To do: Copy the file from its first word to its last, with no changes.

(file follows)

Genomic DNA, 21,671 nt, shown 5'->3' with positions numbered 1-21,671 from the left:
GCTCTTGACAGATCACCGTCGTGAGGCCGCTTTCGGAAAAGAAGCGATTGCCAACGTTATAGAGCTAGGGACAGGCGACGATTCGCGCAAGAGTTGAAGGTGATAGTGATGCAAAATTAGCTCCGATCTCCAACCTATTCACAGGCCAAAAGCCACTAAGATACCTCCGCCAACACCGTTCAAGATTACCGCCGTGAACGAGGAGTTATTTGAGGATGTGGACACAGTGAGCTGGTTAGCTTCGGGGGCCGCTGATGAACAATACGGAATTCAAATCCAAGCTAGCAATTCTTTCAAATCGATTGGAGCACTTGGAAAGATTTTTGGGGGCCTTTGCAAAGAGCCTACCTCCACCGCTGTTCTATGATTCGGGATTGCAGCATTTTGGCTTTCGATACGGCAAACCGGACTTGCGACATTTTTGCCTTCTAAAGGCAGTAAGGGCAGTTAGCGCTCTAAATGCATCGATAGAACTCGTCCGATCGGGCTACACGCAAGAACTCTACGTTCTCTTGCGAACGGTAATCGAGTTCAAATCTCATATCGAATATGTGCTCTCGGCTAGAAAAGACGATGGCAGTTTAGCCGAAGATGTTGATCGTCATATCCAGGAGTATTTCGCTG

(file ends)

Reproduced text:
Genomic DNA, 21,671 nt, shown 5'->3' with positions numbered 1-21,671 from the left:
GCTCTTGACAGATCACCGTCGTGAGGCCGCTTTCGGAAAAGAAGCGATTGCCAACGTTATAGAGCTAGGGACAGGCGACGATTCGCGCAAGAGTTGAAGGTGATAGTGATGCAAAATTAGCTCCGATCTCCAACCTATTCACAGGCCAAAAGCCACTAAGATACCTCCGCCAACACCGTTCAAGATTACCGCCGTGAACGAGGAGTTATTTGAGGATGTGGACACAGTGAGCTGGTTAGCTTCGGGGGCCGCTGATGAACAATACGGAATTCAAATCCAAGCTAGCAATTCTTTCAAATCGATTGGAGCACTTGGAAAGATTTTTGGGGGCCTTTGCAAAGAGCCTACCTCCACCGCTGTTCTATGATTCGGGATTGCAGCATTTTGGCTTTCGATACGGCAAACCGGACTTGCGACATTTTTGCCTTCTAAAGGCAGTAAGGGCAGTTAGCGCTCTAAATGCATCGATAGAACTCGTCCGATCGGGCTACACGCAAGAACTCTACGTTCTCTTGCGAACGGTAATCGAGTTCAAATCTCATATCGAATATGTGCTCTCGGCTAGAAAAGACGATGGCAGTTTAGCCGAAGATGTTGATCGTCATATCCAGGAGTATTTCGCTG